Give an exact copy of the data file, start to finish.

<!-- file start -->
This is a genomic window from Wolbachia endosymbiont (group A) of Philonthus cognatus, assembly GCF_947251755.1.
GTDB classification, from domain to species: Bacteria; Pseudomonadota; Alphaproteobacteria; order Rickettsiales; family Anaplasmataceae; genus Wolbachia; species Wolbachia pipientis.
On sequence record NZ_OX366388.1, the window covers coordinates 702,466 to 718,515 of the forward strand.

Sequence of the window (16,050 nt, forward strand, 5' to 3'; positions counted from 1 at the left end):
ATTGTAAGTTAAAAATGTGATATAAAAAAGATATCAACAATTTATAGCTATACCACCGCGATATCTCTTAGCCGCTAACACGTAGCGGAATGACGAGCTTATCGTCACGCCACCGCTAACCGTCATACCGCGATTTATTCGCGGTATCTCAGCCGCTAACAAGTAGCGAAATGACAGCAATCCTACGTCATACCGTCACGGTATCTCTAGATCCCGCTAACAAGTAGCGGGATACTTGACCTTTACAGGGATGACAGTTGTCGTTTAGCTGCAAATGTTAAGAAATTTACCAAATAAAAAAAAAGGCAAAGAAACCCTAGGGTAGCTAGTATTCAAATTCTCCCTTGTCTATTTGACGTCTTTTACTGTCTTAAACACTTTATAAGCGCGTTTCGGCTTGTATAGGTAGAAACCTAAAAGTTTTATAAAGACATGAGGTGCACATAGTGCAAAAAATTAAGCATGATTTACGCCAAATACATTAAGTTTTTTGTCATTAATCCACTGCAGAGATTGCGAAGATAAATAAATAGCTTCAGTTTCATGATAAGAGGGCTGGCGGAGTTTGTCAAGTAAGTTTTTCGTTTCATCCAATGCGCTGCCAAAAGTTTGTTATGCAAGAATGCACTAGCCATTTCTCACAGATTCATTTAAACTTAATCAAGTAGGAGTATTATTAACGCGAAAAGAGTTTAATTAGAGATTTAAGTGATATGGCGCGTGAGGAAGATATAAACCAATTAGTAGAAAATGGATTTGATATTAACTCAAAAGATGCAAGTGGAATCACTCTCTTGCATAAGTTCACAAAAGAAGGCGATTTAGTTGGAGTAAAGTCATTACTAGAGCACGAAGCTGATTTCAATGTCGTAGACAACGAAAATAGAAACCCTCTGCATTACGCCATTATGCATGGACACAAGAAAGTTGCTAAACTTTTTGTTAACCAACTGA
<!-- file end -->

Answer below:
This is a genomic window from Wolbachia endosymbiont (group A) of Philonthus cognatus, assembly GCF_947251755.1.
GTDB classification, from domain to species: Bacteria; Pseudomonadota; Alphaproteobacteria; order Rickettsiales; family Anaplasmataceae; genus Wolbachia; species Wolbachia pipientis.
On sequence record NZ_OX366388.1, the window covers coordinates 702,466 to 718,515 of the forward strand.

Sequence of the window (16,050 nt, forward strand, 5' to 3'; positions counted from 1 at the left end):
ATTGTAAGTTAAAAATGTGATATAAAAAAGATATCAACAATTTATAGCTATACCACCGCGATATCTCTTAGCCGCTAACACGTAGCGGAATGACGAGCTTATCGTCACGCCACCGCTAACCGTCATACCGCGATTTATTCGCGGTATCTCAGCCGCTAACAAGTAGCGAAATGACAGCAATCCTACGTCATACCGTCACGGTATCTCTAGATCCCGCTAACAAGTAGCGGGATACTTGACCTTTACAGGGATGACAGTTGTCGTTTAGCTGCAAATGTTAAGAAATTTACCAAATAAAAAAAAAGGCAAAGAAACCCTAGGGTAGCTAGTATTCAAATTCTCCCTTGTCTATTTGACGTCTTTTACTGTCTTAAACACTTTATAAGCGCGTTTCGGCTTGTATAGGTAGAAACCTAAAAGTTTTATAAAGACATGAGGTGCACATAGTGCAAAAAATTAAGCATGATTTACGCCAAATACATTAAGTTTTTTGTCATTAATCCACTGCAGAGATTGCGAAGATAAATAAATAGCTTCAGTTTCATGATAAGAGGGCTGGCGGAGTTTGTCAAGTAAGTTTTTCGTTTCATCCAATGCGCTGCCAAAAGTTTGTTATGCAAGAATGCACTAGCCATTTCTCACAGATTCATTTAAACTTAATCAAGTAGGAGTATTATTAACGCGAAAAGAGTTTAATTAGAGATTTAAGTGATATGGCGCGTGAGGAAGATATAAACCAATTAGTAGAAAATGGATTTGATATTAACTCAAAAGATGCAAGTGGAATCACTCTCTTGCATAAGTTCACAAAAGAAGGCGATTTAGTTGGAGTAAAGTCATTACTAGAGCACGAAGCTGATTTCAATGTCGTAGACAACGAAAATAGAAACCCTCTGCATTACGCCATTATGCATGGACACAAGAAAGTTGCTAAACTTTTTGTTAACCAACTGA